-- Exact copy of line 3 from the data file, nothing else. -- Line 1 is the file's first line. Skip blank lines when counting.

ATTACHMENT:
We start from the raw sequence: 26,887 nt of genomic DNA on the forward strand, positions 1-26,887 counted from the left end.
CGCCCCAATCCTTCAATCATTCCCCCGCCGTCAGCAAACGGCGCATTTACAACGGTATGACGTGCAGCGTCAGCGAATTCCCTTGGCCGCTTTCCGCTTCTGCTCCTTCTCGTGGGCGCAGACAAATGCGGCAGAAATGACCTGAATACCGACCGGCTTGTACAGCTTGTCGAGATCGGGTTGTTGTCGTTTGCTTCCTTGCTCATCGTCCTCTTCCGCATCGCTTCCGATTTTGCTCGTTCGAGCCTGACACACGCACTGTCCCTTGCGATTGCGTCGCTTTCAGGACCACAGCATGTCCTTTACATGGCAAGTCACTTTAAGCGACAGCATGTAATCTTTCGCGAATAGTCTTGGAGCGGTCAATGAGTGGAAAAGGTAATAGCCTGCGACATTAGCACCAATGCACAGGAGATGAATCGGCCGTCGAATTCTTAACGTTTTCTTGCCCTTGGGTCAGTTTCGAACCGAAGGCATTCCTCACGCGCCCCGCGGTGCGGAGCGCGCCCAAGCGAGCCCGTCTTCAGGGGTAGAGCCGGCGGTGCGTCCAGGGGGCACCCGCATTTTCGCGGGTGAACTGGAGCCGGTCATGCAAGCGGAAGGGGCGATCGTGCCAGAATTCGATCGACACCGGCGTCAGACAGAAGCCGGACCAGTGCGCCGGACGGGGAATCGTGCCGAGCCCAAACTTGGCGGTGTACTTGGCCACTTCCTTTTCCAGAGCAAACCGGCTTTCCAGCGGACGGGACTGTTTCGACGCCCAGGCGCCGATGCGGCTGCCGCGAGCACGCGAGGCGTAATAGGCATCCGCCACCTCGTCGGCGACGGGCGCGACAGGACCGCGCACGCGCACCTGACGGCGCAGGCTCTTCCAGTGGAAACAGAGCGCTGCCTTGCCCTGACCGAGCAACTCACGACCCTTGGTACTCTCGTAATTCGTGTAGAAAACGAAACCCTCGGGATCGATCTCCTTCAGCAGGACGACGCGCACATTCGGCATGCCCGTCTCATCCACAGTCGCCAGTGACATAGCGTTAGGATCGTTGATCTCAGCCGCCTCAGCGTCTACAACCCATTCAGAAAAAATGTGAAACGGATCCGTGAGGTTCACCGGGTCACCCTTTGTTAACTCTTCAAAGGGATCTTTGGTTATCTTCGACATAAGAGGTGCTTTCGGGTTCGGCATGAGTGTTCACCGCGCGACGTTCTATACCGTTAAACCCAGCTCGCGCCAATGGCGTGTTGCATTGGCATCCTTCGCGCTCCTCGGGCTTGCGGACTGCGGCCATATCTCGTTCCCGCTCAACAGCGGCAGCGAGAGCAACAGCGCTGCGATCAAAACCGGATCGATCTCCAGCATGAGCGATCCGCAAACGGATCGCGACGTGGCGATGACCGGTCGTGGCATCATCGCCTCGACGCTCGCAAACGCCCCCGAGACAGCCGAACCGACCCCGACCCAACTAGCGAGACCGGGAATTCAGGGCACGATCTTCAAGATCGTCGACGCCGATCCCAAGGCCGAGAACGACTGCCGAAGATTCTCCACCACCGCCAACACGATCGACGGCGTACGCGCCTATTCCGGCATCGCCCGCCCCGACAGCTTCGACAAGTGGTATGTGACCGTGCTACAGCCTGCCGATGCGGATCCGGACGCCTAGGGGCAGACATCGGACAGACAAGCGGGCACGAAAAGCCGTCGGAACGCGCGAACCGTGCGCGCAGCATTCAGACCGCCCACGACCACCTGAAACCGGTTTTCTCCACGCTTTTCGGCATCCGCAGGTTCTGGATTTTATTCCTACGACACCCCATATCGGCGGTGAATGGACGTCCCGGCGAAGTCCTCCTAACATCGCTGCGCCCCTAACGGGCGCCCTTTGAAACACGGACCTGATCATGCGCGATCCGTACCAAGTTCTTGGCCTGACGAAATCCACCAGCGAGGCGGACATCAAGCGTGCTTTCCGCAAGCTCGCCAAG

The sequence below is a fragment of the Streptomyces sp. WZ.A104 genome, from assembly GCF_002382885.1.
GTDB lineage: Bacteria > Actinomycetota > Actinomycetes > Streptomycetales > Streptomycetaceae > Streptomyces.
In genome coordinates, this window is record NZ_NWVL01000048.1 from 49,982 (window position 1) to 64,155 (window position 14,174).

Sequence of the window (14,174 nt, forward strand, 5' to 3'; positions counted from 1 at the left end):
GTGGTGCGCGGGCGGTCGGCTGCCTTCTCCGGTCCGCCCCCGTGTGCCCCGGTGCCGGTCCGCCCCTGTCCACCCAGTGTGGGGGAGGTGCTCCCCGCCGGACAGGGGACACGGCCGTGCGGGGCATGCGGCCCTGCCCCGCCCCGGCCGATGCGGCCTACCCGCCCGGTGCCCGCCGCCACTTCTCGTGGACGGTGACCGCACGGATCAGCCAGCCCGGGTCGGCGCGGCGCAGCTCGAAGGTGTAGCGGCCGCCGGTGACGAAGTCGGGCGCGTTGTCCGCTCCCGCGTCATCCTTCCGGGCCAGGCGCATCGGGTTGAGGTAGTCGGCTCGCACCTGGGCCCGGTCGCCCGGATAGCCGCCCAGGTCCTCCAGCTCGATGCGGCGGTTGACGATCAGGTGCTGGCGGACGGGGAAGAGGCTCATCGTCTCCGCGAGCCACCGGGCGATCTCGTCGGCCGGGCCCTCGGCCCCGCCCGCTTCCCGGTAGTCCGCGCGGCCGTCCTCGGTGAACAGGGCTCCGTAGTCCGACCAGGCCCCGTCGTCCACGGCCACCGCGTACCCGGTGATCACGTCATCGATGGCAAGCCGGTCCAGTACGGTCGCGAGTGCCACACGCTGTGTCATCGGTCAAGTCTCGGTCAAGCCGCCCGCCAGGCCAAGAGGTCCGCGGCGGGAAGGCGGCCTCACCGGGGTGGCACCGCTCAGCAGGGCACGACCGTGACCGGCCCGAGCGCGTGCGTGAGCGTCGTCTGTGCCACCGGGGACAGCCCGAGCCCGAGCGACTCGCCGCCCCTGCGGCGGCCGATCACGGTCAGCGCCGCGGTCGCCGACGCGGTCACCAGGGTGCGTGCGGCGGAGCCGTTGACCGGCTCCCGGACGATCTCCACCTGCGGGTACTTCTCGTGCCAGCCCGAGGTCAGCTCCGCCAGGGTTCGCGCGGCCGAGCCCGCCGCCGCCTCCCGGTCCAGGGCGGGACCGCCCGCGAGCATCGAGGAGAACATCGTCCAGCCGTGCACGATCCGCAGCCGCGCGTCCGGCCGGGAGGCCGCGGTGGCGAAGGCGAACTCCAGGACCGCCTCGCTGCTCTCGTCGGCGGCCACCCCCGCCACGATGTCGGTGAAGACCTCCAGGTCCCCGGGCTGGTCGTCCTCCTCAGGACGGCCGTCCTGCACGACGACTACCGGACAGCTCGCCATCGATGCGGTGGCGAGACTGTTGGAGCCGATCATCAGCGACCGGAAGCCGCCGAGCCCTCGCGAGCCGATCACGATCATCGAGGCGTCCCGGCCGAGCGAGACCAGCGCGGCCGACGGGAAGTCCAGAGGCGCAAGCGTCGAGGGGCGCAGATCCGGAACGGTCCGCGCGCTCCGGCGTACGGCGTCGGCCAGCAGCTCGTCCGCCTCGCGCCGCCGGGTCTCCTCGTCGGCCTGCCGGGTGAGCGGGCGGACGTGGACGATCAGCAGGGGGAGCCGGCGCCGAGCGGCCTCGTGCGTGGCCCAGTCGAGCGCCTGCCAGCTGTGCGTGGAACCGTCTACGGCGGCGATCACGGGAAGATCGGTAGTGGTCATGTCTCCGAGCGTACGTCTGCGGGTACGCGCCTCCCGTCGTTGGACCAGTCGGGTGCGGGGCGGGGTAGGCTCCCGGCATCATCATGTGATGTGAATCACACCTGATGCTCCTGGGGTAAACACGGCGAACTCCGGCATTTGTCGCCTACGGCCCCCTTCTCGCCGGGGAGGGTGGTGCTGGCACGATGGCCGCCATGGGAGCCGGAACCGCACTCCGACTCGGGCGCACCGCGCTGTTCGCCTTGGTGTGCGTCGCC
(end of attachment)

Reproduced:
The sequence below is a fragment of the Streptomyces sp. WZ.A104 genome, from assembly GCF_002382885.1.